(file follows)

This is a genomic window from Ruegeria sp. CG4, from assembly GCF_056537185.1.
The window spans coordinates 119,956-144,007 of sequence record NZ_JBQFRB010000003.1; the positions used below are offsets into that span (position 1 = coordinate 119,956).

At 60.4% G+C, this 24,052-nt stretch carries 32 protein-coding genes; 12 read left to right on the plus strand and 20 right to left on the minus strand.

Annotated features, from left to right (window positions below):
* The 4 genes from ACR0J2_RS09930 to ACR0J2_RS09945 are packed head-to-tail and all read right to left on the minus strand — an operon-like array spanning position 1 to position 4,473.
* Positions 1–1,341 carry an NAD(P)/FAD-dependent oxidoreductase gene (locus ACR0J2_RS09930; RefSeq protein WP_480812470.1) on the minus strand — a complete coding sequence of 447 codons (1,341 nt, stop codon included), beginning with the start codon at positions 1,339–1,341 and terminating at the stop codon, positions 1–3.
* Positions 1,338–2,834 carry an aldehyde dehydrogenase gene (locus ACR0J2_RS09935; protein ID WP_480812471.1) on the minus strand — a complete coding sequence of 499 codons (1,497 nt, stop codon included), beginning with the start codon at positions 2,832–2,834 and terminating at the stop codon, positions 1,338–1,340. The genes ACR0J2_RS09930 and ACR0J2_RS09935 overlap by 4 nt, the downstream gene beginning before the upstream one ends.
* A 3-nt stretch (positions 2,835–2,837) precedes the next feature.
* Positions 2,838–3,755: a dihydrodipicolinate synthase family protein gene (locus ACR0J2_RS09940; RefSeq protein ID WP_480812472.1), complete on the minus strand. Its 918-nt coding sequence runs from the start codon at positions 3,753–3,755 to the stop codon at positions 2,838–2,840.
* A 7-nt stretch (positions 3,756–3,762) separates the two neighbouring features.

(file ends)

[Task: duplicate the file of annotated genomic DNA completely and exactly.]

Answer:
This is a genomic window from Ruegeria sp. CG4, from assembly GCF_056537185.1.
The window spans coordinates 119,956-144,007 of sequence record NZ_JBQFRB010000003.1; the positions used below are offsets into that span (position 1 = coordinate 119,956).

At 60.4% G+C, this 24,052-nt stretch carries 32 protein-coding genes; 12 read left to right on the plus strand and 20 right to left on the minus strand.

Annotated features, from left to right (window positions below):
* The 4 genes from ACR0J2_RS09930 to ACR0J2_RS09945 are packed head-to-tail and all read right to left on the minus strand — an operon-like array spanning position 1 to position 4,473.
* Positions 1–1,341 carry an NAD(P)/FAD-dependent oxidoreductase gene (locus ACR0J2_RS09930; RefSeq protein WP_480812470.1) on the minus strand — a complete coding sequence of 447 codons (1,341 nt, stop codon included), beginning with the start codon at positions 1,339–1,341 and terminating at the stop codon, positions 1–3.
* Positions 1,338–2,834 carry an aldehyde dehydrogenase gene (locus ACR0J2_RS09935; protein ID WP_480812471.1) on the minus strand — a complete coding sequence of 499 codons (1,497 nt, stop codon included), beginning with the start codon at positions 2,832–2,834 and terminating at the stop codon, positions 1,338–1,340. The genes ACR0J2_RS09930 and ACR0J2_RS09935 overlap by 4 nt, the downstream gene beginning before the upstream one ends.
* A 3-nt stretch (positions 2,835–2,837) precedes the next feature.
* Positions 2,838–3,755: a dihydrodipicolinate synthase family protein gene (locus ACR0J2_RS09940; RefSeq protein ID WP_480812472.1), complete on the minus strand. Its 918-nt coding sequence runs from the start codon at positions 3,753–3,755 to the stop codon at positions 2,838–2,840.
* A 7-nt stretch (positions 3,756–3,762) separates the two neighbouring features.